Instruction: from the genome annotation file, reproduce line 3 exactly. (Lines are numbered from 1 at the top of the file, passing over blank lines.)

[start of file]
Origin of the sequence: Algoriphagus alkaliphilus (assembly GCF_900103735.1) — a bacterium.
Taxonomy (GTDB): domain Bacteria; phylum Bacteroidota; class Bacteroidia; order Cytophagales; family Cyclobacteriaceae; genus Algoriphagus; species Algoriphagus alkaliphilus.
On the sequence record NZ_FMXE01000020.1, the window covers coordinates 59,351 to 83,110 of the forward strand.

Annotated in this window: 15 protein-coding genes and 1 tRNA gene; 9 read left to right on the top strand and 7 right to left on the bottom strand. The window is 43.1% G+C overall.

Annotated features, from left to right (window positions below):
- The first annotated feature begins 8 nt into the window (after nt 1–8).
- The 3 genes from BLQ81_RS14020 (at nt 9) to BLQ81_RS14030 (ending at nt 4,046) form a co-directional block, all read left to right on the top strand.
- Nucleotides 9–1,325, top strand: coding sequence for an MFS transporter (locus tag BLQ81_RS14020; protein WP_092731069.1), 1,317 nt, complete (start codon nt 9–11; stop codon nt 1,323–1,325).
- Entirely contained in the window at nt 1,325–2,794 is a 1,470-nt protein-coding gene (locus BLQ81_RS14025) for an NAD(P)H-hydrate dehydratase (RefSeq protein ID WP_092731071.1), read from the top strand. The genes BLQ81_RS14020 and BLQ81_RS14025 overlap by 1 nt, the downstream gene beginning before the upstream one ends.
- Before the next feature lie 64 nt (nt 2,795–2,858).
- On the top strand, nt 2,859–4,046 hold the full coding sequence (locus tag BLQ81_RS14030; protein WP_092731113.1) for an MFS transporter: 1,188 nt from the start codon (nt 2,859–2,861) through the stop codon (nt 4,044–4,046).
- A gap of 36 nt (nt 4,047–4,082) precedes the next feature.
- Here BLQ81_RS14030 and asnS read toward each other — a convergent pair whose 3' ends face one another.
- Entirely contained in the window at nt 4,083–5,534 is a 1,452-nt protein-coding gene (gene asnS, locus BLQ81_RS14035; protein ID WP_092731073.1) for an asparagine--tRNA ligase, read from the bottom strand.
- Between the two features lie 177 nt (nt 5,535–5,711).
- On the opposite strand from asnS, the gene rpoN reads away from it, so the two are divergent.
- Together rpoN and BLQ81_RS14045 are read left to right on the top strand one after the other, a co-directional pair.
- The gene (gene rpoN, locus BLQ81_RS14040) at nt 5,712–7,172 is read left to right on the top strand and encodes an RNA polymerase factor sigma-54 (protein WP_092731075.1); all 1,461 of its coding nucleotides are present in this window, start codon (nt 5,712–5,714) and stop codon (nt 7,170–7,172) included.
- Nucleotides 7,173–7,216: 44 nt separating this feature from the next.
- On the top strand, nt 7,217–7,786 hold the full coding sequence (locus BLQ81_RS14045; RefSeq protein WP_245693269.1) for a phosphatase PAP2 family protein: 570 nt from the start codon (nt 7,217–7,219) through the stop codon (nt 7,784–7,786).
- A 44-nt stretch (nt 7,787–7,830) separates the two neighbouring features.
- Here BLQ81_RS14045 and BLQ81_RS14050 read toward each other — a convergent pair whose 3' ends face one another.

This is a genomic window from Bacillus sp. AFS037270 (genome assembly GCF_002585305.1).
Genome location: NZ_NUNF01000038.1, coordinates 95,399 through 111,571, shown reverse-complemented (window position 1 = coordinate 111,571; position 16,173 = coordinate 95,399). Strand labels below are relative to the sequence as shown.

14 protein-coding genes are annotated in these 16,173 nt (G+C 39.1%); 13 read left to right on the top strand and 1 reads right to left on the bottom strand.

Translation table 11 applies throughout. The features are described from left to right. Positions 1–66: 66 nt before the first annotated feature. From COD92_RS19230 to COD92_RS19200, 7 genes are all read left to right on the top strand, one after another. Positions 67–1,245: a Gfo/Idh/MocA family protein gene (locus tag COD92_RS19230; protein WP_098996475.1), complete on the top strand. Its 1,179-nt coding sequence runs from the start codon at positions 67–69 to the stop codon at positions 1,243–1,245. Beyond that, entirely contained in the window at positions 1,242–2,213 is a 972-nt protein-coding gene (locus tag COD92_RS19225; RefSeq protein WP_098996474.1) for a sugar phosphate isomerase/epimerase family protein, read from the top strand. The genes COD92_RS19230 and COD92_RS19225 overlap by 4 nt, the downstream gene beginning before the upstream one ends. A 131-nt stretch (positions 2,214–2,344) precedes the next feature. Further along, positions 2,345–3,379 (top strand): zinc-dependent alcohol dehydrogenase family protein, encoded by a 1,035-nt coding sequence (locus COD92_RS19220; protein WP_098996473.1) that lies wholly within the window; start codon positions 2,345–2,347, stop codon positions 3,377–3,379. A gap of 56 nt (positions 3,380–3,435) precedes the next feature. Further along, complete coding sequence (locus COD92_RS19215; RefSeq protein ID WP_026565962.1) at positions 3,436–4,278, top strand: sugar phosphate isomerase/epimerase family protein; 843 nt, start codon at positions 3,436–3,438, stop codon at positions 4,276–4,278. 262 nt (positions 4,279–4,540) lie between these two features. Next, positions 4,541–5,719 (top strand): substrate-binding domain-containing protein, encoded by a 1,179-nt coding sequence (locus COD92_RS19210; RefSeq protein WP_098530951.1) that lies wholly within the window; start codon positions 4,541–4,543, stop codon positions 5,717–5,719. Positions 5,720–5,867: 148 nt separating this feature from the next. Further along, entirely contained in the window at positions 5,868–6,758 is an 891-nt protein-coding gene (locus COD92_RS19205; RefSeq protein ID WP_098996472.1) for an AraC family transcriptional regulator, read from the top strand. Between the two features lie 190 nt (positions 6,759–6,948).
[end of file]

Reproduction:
On the sequence record NZ_FMXE01000020.1, the window covers coordinates 59,351 to 83,110 of the forward strand.